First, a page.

Attorney Robert Woods used to drive a Peugeot, but when he got rid of the French sedan he replaced it with a half-ton Ford pickup truck.
You couldn’t convince him to return to the more conventional, lawyerly means of transportation, even though the partners in his San Diego law firm poke fun when he parks the pickup amid their BMWs and Audis.
“My fingernails go like this"--he scrapes his fingertips across the polished wood surface of a table in his 24th-story office--"when I think of the image of a lawyer in a BMW,” Woods said Friday.
Woods shatters the caricatured image of lawyers putting top priority on high fees and fancy cars. The 39-year-old attorney is the lone San Diegan to be honored this year by the State Bar of California with its President’s Pro Bono Award.
The award, in its third year, is presented to lawyers in recognition of service pro bono publico --for the good of the public--they provide free to the indigent. Nine California lawyers will receive the awards today at a reception at the Cafe Del Rey Moro in Balboa Park.
Woods, a partner in the Schall Boudreau & Gore law firm, contributed about 200 hours of free service last year. At the $100-per-hour rate his firm charges paying clients, that was the equivalent of $20,000 worth of legal work.
So high a degree of distraction from income-producing activities could provoke partners in some firms to draw the line. But Woods’ co-workers so far have indulged him.
“Fortunately, I rang the bell on a few paying cases too,” Woods said. “I still was the second-largest income producer in the firm, so they couldn’t scream too loudly.”
More than 650 lawyers in the San Diego area provide free legal assistance to the indigent through the San Diego Volunteer Lawyer Program and other services. Most “feel a commitment to society to give something back to the community,” said Ernie Orderica, director of the volunteer program.
Woods’ commitment, perhaps, goes even deeper. As an undergraduate at the University of San Diego in the 1960s, he considered entering a seminary before settling on a career in law. Now, after 12 years as a lawyer, he is a few months away from ordination as a deacon of the Episcopal Church.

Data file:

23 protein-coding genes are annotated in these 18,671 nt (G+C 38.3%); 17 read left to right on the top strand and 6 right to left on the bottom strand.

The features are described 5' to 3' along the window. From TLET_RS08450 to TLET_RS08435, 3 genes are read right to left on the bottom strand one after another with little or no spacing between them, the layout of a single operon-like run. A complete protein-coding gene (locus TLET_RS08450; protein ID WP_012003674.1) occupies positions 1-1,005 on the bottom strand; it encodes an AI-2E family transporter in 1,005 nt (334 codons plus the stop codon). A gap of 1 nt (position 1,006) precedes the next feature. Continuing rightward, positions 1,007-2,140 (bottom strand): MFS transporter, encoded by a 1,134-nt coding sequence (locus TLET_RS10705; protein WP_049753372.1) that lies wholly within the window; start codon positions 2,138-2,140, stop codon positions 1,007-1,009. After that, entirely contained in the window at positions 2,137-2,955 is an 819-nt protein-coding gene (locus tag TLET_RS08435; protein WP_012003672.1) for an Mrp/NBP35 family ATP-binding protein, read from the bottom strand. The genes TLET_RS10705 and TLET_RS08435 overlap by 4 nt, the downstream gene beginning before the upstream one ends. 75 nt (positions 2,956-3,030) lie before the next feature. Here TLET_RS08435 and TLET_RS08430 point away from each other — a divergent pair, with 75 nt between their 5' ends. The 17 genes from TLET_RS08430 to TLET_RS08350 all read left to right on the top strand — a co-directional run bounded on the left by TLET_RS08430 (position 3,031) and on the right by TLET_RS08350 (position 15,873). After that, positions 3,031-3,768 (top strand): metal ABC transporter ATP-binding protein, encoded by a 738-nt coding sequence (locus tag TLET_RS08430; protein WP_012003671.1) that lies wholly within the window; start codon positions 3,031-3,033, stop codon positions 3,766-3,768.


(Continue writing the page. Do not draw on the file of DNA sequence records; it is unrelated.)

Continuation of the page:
“I saw law as a vehicle to be of more immediate and direct help,” Woods said. “I still think that’s valid, but I’m starting to realize how temporary that help can be.”
The worldly efforts for which he is to be honored by the bar include a gamut of cases, from the complicated to the most basic, in which he represented the indigent during the last year.
In one, he helped an elderly San Diego couple settle claims that resulted when the wife was involved in an auto accident a few days after they accidentally allowed their car insurance to lapse.
“It wasn’t as if they were bad people, but these insurance companies just wouldn’t back off,” Woods recalled. If not for a settlement allowing the couple to pay damages in small monthly installments, the insurers “could basically have wiped them out,” he said.
Woods also represented a disgruntled archeologist in a case involving the quality of scientific work associated with the construction of the New Melones Dam in Northern California. That case, pitting one man against government bureaucracies and large corporations, also produced a satisfying settlement, Woods said.
His legal opponent in the case, San Diego lawyer Fred Wirtz, was surprised to learn Friday that Woods handled the lawsuit for free.
“He went all out on this particular case, and I was always of the assumption he was going to get paid for it,” Wirtz said.
An active member of several state and local bar committees, Woods says volunteer work and his religious commitment help keep his law practice in perspective.
“To the extent law is a way to serve people it is a calling, but my religious sense for years has been, ‘Fine, Bob, you’re helping people, but I think there’s a little more you can do,’ ” he said. “I would never put law in terms of a capital-V vocation in the religious sense.”
It bothers him that some attorneys forget that their oath pledges them to represent those who cannot afford to pay. And Woods said he worries, too, about lawyers who place the success of their practices above all other considerations.
“I see my partners getting narrower and narrower and narrower, spending more and more time away from their families, becoming hypertensive,” he said. “My religious work and pro bono work are very intentional in that regard.”